Peres meets with Yemenite immigrants 311.
(photo credit: Yosef Avi Yair Engel)
It takes a lot to surprise President Shimon Peres. Talk about almost anything in Israel, and he's been there, done that.
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That may be one of the reasons that he so delights in the company of young children and 'teenagers, because they are still capable of coming up with questions that may not have been put to him before; or with statements that are so audacious, that they make him pause for thought.
On Tuesday, Peres paid an official visit to Rosh Ha'ayin, which in recent years was somewhat of a trouble spot.
It was a regular program of being hosted by Mayor Moshe Sinai, meeting with various sectors of the community, and spending time in a Q&A session with a huge representation of the city's youth.
Everything was going according to plan. Peres was on stage in the city's
Hall of Culture, fielding questions from adolescents, when six of the
city's senior citizens joined him.
Like most of the veteran residents of Rosh Ha'ayin, they were originally
from Yemen, and had been brought to Israel as children in 1962, in a
secret operation carried out by Mossad in coordination with the Israel
Air Force and master minded by Peres, who was then deputy Defense
At that time, Israel had secretly delivered arms and wireless equipment
to the royalist forces in Yemen, in return for which Israel was
permitted to smuggle out Jews by air and by sea.
"I came here from Yemen in 1962 as a 2 year old boy, and I am eternally
grateful to be a citizen of the State of Israel in which I live,"
Shmarya Katabi said to Peres. "I don't see myself anywhere else in the
world" Katabi attributed the success of that particular immigration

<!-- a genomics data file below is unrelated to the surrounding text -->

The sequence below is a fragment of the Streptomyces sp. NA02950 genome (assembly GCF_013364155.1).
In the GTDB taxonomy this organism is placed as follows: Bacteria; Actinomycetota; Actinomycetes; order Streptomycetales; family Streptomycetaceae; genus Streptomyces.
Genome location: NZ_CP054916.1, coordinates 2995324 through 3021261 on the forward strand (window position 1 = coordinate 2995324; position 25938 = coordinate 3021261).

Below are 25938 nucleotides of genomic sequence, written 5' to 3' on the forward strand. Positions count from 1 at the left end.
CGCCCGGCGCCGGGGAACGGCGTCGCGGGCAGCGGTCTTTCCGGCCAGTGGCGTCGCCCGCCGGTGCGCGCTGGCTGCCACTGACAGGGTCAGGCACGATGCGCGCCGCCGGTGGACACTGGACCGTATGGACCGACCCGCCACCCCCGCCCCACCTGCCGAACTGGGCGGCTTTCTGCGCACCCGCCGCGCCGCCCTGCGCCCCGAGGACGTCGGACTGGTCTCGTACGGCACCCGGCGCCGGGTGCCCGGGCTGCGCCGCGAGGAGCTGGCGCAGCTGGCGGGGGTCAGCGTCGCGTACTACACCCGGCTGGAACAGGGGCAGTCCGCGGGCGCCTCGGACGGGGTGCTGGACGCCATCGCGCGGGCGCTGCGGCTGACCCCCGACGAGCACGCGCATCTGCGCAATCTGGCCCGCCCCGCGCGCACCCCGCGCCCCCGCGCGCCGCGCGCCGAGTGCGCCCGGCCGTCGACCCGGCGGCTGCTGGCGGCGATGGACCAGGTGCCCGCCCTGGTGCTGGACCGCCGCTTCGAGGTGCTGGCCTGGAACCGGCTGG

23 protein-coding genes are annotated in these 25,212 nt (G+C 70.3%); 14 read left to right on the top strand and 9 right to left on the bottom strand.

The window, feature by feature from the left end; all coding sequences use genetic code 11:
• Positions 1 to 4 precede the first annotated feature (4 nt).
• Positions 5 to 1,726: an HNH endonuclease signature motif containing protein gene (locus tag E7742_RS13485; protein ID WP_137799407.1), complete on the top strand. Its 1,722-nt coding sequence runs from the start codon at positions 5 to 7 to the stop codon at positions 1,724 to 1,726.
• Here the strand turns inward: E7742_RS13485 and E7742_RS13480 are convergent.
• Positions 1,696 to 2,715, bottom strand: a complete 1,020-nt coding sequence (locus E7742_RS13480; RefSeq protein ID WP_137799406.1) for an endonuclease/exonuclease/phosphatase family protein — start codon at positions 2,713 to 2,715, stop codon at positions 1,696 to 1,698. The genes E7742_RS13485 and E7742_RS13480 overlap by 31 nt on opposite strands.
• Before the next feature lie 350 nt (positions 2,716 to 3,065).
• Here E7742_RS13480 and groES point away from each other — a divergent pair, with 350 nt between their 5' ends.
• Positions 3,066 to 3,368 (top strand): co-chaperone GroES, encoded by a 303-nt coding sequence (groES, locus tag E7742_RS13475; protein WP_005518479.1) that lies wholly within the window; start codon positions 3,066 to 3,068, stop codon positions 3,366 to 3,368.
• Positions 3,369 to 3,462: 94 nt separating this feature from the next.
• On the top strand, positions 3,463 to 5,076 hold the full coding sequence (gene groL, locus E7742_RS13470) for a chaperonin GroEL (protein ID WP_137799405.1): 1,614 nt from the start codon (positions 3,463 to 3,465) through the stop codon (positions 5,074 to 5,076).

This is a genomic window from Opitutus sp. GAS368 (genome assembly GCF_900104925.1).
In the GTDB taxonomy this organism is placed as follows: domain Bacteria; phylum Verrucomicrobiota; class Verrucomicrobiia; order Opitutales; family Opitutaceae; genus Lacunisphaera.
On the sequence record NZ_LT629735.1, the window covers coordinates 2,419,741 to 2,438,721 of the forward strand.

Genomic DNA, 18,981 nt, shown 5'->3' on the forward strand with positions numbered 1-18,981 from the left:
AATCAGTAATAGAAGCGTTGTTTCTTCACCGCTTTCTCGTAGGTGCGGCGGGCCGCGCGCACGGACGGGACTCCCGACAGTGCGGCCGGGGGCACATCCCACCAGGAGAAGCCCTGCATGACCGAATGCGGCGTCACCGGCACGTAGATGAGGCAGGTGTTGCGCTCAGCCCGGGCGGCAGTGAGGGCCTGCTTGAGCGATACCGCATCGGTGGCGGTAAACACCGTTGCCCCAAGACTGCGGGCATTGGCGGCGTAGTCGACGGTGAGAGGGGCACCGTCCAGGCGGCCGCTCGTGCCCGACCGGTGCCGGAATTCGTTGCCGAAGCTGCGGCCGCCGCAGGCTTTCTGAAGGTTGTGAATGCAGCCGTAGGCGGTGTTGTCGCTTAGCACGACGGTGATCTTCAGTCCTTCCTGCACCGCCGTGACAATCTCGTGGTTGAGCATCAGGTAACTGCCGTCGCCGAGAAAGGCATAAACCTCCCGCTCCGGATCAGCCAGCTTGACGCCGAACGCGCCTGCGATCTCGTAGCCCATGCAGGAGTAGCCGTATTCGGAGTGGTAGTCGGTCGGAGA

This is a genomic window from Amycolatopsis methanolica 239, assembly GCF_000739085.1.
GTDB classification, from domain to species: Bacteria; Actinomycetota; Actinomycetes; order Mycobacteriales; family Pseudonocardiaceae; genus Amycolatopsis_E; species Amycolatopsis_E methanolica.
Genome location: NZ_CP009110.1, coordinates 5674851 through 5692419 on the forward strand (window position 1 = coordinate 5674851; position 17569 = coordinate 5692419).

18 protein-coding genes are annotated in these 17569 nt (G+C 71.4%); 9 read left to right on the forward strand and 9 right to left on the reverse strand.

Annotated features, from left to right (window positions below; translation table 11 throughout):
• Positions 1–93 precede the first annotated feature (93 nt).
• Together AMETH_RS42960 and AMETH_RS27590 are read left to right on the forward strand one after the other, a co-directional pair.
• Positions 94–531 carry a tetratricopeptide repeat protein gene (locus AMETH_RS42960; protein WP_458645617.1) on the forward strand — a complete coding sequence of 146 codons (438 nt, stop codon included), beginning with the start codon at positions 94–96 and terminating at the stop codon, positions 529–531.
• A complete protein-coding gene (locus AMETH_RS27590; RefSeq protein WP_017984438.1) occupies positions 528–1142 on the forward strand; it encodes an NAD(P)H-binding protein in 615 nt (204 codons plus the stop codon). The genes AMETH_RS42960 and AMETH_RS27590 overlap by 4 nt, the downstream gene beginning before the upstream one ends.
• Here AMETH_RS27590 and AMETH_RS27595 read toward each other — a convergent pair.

operation to Peres, thanked him profusely for his involvement and
expressed the appreciation of immigrants from Yemen for what the State
of Israel had done to bring them out of Yemen at a time when it was
almost impossible to leave.
Visibly moved by being taken back in time, Peres, who has played a
significant role in other rescue operations of Jews, recalled that in
the early 1960s, there had been severe unrest in Yemen and the King had
appealed to Israel to send arms. Israel agreed to help him on one
condition – that Yemen would open its gates to allow the Jews to leave.
Thus planes that brought ammunition to Yemen returned to Israel with
whole families of Jews on board.
Although the story sounds like fiction, Peres could testify that it was indeed fact.
"I'm so proud that we exchanged guns for immigrants from Yemen," he
said. "This is one of the most wonderful groups of immigrants that
Israel has ever known." When he first met with immigrants from Yemen,
Peres reminisced, he was under the impression that they were speaking
Biblical Hebrew. "We are fortunate that you came here," he said to the
aliya group of '62.